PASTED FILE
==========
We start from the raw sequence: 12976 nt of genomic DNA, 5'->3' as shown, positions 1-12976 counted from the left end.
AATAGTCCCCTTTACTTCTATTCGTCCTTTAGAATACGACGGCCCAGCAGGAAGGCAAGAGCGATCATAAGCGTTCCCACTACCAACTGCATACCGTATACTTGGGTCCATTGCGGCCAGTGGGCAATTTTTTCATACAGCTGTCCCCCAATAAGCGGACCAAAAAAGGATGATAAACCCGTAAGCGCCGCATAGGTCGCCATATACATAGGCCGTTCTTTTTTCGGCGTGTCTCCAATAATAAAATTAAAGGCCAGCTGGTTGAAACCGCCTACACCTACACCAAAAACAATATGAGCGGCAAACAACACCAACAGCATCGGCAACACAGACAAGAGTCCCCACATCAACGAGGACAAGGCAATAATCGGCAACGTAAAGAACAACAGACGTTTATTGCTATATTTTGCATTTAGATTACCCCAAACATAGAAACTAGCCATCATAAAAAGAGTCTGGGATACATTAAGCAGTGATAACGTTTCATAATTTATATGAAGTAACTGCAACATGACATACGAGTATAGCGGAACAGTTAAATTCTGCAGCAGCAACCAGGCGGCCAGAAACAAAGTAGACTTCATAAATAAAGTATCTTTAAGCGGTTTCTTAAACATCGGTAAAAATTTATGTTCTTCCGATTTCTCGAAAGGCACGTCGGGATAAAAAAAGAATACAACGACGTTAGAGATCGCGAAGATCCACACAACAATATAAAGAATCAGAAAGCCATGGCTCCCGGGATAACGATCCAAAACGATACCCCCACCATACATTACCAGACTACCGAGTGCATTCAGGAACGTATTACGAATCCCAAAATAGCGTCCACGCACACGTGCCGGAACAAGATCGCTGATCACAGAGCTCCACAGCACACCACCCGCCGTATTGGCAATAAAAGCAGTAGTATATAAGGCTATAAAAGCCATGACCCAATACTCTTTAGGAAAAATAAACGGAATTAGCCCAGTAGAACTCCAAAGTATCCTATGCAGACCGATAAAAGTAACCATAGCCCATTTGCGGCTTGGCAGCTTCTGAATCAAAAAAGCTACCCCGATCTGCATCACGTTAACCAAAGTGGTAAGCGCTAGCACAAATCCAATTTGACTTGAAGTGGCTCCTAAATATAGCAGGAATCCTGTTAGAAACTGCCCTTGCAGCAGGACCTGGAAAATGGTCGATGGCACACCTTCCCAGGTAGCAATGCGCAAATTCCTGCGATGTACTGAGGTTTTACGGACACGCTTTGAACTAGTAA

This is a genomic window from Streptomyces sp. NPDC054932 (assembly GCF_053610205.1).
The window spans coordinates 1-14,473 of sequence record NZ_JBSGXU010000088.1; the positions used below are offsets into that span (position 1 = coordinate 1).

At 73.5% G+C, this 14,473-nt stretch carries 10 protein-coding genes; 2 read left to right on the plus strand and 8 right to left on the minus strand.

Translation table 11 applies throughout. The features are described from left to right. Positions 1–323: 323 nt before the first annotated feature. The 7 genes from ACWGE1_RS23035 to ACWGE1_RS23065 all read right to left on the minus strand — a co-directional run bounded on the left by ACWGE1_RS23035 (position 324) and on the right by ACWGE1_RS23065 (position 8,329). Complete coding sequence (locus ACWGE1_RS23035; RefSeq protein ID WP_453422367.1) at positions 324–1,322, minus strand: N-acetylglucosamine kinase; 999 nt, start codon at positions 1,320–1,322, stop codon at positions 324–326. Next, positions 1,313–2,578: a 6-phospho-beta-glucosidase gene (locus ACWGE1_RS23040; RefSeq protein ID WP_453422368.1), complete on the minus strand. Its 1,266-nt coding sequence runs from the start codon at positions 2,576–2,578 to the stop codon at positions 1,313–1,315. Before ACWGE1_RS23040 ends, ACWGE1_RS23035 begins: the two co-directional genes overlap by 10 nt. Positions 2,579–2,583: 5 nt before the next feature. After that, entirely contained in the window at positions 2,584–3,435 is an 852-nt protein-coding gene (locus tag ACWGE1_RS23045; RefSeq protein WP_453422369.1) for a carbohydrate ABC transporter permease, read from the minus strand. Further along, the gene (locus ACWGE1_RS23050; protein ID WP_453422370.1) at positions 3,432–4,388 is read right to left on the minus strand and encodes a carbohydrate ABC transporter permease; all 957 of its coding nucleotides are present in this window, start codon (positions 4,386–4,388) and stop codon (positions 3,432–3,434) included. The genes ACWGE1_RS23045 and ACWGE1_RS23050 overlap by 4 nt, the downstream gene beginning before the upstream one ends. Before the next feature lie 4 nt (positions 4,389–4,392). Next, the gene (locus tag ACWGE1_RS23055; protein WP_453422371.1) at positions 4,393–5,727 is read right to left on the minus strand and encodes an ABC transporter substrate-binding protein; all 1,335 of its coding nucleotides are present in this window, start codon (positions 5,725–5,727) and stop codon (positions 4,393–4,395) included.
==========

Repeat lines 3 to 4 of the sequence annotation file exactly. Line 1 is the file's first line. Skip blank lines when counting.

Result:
This is a genomic window from Streptomyces sp. NPDC054932 (assembly GCF_053610205.1).
The window spans coordinates 1-14,473 of sequence record NZ_JBSGXU010000088.1; the positions used below are offsets into that span (position 1 = coordinate 1).